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Algorithms: how to explain them

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I like to start by telling learners that this is a genius word!

If you can confidently go home tonight and explain what an algorithm is people will think you’ve become a computer science genius over night!

With that said I then explain that there is a trick to understanding algorithms and that this is to know that they ran actually really simple.

An algorithm is just the fancy name we give a set of instructions when we’re talking about the instructions a computer follows to work properly.

When introducing algorithms to students for the first time (particularly at Primary) two approaches work best and these will be no surprise to any primary teacher I’m sure, they are:

  1. Repetition
  2. Physical movement

Repetition

Constantly repeating the question ‘what is an algorithm’ throughout the lesson, to different students is my goal here.

By doing this you’re supporting all your learners but also key SEND students who rely on repetition of information even more than the average leaner to solidify new knowledge in their minds.

One tweak to this I’ve learned over time is adapting my expectation for the answer, I may repeat the exact same question throughout the lesson but I expect fuller, richer answers as the lesson progresses and I’ll prompt learners for these answers.

For example at the start I’d accept ‘a set of instructions’ but later I’d expect ‘a set of clear and specific instructions’ and later still id expect an example based activity and later again an example not based on what we did t really show me their understanding and ability to apply what we’ve been learning.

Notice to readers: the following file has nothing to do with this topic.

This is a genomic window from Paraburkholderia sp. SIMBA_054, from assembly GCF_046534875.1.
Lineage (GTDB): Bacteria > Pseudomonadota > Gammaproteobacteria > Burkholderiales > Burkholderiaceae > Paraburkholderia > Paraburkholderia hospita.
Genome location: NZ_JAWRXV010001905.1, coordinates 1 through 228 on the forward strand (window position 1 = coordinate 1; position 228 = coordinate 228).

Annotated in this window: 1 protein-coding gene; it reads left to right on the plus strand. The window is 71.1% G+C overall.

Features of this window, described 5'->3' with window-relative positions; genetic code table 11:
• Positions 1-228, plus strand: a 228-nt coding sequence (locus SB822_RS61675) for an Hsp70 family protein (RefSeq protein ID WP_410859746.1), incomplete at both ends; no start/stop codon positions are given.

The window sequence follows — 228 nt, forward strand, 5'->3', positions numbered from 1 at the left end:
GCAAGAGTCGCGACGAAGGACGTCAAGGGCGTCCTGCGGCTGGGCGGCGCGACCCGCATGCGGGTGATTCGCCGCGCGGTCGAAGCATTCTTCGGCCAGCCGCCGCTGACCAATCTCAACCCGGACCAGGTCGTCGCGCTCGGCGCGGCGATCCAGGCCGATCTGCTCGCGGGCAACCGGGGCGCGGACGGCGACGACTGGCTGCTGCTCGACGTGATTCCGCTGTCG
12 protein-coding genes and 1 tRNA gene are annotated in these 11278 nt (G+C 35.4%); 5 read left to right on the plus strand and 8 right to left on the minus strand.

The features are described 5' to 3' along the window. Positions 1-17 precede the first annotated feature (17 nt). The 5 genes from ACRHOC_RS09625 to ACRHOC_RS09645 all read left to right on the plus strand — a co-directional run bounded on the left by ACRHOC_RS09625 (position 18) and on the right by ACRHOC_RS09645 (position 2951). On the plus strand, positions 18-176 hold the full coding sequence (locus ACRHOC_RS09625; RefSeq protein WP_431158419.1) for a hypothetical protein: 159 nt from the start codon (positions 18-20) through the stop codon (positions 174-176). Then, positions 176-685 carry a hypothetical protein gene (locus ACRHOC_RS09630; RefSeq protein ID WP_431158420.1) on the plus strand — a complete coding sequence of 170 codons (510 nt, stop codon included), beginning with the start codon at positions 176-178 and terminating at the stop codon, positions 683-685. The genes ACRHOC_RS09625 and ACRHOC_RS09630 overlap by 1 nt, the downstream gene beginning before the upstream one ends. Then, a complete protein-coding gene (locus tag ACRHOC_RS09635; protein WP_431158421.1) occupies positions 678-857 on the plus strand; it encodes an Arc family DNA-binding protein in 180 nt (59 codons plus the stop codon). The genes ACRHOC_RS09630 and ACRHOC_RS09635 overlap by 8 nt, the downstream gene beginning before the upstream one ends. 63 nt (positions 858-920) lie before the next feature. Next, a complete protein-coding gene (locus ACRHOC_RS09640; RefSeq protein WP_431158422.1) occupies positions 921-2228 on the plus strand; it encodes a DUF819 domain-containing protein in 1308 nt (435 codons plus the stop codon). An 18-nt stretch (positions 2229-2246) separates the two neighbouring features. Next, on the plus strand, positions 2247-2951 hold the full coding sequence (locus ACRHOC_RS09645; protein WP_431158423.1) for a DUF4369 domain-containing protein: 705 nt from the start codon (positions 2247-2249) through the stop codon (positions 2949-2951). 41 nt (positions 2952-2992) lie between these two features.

Physical movement

I’ve found that physical activities where possible before accessing technical equipment is a great way to focus on the theory and understanding of computer science and really pays off when you do put a PC in from of a learner.

When teaching about algorithms I like to have learners understand the difference between having instructions, not having them and then having really detailed instructions I having ones which really lack details.

Some example activities which I find work well are:

Sit back to back and explain how to draw an image that one of you has without showing the other or naming the image

Navigate one person around an obstacle course (of desks, chairs and string) by calling out instructions I them – I like to show students a classic tv show Knightmare to demonstrate this before we attempt something ourselves.

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The Genius hook!

For me the real hook which I come back to at the end of the lesson is the ‘understand this and you’ll be a computer science genius’. Learners really love to feel they’ve mastered something new and something which is perceived to be really hard to understand. Learners love to achieve genius status!

The gallery here shows some images from an activity I used with my class (in groups) we unrolled a sheet of paper and on it wrote ‘steps’ which made up our algorithm, learners had to follow the steps ans see if they all moved in the same direction and ended at the same point.

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